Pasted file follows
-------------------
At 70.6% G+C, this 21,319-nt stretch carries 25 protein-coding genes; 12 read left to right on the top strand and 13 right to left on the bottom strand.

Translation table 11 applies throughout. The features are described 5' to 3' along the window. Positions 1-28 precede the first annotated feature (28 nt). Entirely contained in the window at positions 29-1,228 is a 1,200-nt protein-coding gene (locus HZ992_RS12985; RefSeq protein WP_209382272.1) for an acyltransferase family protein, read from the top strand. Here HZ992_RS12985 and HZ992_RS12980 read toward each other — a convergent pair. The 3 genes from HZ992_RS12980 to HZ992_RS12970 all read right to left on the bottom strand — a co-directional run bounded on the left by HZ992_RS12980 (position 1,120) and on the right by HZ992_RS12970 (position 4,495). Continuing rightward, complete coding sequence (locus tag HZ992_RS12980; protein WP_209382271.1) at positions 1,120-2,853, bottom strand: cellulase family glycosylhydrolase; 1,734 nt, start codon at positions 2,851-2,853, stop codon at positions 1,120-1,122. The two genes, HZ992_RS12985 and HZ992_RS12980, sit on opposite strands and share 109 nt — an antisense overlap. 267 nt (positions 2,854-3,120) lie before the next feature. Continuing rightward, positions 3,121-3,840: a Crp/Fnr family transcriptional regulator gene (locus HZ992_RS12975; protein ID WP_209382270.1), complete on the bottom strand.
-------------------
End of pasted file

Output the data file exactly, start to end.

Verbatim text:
At 70.6% G+C, this 21,319-nt stretch carries 25 protein-coding genes; 12 read left to right on the top strand and 13 right to left on the bottom strand.

Translation table 11 applies throughout. The features are described 5' to 3' along the window. Positions 1-28 precede the first annotated feature (28 nt). Entirely contained in the window at positions 29-1,228 is a 1,200-nt protein-coding gene (locus HZ992_RS12985; RefSeq protein WP_209382272.1) for an acyltransferase family protein, read from the top strand. Here HZ992_RS12985 and HZ992_RS12980 read toward each other — a convergent pair. The 3 genes from HZ992_RS12980 to HZ992_RS12970 all read right to left on the bottom strand — a co-directional run bounded on the left by HZ992_RS12980 (position 1,120) and on the right by HZ992_RS12970 (position 4,495). Continuing rightward, complete coding sequence (locus tag HZ992_RS12980; protein WP_209382271.1) at positions 1,120-2,853, bottom strand: cellulase family glycosylhydrolase; 1,734 nt, start codon at positions 2,851-2,853, stop codon at positions 1,120-1,122. The two genes, HZ992_RS12985 and HZ992_RS12980, sit on opposite strands and share 109 nt — an antisense overlap. 267 nt (positions 2,854-3,120) lie before the next feature. Continuing rightward, positions 3,121-3,840: a Crp/Fnr family transcriptional regulator gene (locus HZ992_RS12975; protein ID WP_209382270.1), complete on the bottom strand.